The Dutch Food and Consumer Product Safety Authority (NVWA) has made it a lot easier for diners to check online whether the restaurant or cafe where they would like to eat is up to hygienic standards. From 1 September, NVWA inspection reports for restaurants and eateries around the Netherlands will be made available online within two weeks of inspection; information about whether a restaurant is compliant or not will also be made available.
The publication of NVWA inspection reports of restaurants and eateries is not really new, but recent changes ensure that results will include the whole country, not just the four large cities, as it was before, and entrepreneurs who are performing particularly badly can now be mentioned by name. Results will also go online faster than before. Objections and appeals are still possible, according to the NVWA, and after the legal period in which entrepreneurs can appeal, the first results will become available online from 21 September.
The move follows a request from the House of Representatives (Tweede Kamer), which had been calling for a faster, more active disclosure of inspection results. The NVWA itself uses this active disclosure as an enforcement tool, it states. The organisation believes that, whilst transparency can lead to better compliance with laws and regulations, both entrepreneurs and consumers are expected to benefit from active disclosure, since they can now make better choices based on the inspection results. “The publication of inspection reports provides insight into the work of the NVWA and encourages entrepreneurs to comply with legal rules,” the authority told Dutch media.
The hospitality trade association Koninklijke Horeca Nederland (KHN) has expressed some reservations in the media about the new way of publishing the results. It may be good news for diners, but there are some potential negative consequences for the sector, it said. The KHN therefore stresses that, although food safety is paramount and action should be taken in extreme cases, ‘99.9 percent of catering entrepreneurs already adhere to hygiene regulations,’ and that real extremes are, fortunately, rare in the Netherlands.
KHN director Dirk Beljaarts said in Het Parool: “Catering entrepreneurs take their responsibilities with regard to food safety seriously, day in day out, and a single incident says nothing about the overall structural approach. It is not right that a negative publication follows immediately, as soon as something goes wrong.” Online publications have the potential to cause reputation damage for entrepreneurs, and KHN wonders whether this is in proportion to the importance of transparency. “A re-inspection after, for example, two weeks, should give catering entrepreneurs the space and time to make the necessary adjustments and to have the negative report removed from the website.”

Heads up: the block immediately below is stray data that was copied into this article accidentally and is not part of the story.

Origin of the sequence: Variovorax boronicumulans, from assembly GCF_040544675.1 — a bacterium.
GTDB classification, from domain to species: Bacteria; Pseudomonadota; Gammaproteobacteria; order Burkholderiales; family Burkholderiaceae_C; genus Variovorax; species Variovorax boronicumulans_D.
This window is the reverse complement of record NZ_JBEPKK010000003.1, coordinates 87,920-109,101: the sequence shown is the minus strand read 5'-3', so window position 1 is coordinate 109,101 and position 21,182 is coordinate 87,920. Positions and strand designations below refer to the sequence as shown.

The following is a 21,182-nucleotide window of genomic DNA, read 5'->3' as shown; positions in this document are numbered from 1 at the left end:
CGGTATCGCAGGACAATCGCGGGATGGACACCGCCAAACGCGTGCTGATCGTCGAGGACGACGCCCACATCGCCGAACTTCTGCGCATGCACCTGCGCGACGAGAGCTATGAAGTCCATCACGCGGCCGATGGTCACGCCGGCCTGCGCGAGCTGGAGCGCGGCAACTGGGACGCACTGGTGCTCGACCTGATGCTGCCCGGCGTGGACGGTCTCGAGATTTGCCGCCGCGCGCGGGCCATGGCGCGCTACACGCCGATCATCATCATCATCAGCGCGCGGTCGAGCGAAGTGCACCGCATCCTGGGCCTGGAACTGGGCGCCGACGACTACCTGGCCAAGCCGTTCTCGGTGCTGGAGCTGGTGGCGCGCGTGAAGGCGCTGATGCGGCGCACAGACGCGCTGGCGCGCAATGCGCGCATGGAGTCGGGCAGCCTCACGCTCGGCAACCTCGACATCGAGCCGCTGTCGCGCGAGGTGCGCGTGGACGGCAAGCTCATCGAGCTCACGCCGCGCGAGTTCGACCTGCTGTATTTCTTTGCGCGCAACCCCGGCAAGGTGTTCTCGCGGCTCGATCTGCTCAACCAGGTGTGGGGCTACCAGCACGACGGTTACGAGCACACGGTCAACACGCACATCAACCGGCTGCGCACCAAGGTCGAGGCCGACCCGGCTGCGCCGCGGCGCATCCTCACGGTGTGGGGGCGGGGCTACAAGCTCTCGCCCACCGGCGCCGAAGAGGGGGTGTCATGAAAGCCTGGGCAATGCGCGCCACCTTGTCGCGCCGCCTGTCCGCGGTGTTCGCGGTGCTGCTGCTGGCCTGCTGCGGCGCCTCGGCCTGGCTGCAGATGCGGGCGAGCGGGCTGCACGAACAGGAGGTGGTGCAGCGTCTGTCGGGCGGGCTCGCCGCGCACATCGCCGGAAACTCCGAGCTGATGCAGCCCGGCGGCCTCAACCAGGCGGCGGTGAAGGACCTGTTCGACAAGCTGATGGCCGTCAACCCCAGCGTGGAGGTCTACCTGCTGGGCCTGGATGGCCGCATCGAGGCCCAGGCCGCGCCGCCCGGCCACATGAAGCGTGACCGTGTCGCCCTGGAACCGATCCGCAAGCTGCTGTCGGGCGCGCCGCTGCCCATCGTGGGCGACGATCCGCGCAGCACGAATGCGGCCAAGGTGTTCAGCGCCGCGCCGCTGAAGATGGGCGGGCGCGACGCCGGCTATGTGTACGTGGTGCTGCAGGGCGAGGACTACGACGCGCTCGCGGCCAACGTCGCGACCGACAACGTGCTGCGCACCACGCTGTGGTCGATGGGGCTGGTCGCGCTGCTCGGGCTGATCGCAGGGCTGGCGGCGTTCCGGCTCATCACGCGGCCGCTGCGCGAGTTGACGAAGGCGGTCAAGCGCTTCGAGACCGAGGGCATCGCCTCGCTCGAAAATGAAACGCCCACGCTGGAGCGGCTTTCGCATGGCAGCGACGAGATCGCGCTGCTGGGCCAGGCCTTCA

Beljaarts added that the organisation supports the online publication of results, provided that all catering establishments were checked ‘in the same way and regularly’. However, due to understaffing at NVWA, the current inspections provide an ‘unfair playing field’. One problem is that the most recent report will remain available online, even if this is one or two years old – by that time the situation may have improved significantly, but this will not be visible to customers.
Step by step
In 2019, the NVWA carried out more than 17,500 restaurant inspections, in which three key areas were assessed: proper handling of food, hygiene and pest control. Any catering companies who were non-compliant received more frequent visits, or were given a ‘stamp’ with points for improvement. Up to now, catering establishments that underperformed had been listed anonymously, e.g. in the NVWA’s annual reports. Some inspection reports were available online, but only for the four largest cities, Amsterdam, The Hague, Rotterdam and Utrecht, where the NVWA had been conducting a trial. Information about catering establishments in other municipalities will now be added step by step. Although entrepreneurs themselves remain responsible for food safety, help can be called in from an external agency, for example to provide support in setting up a safety control system.
Written by Femke van Iperen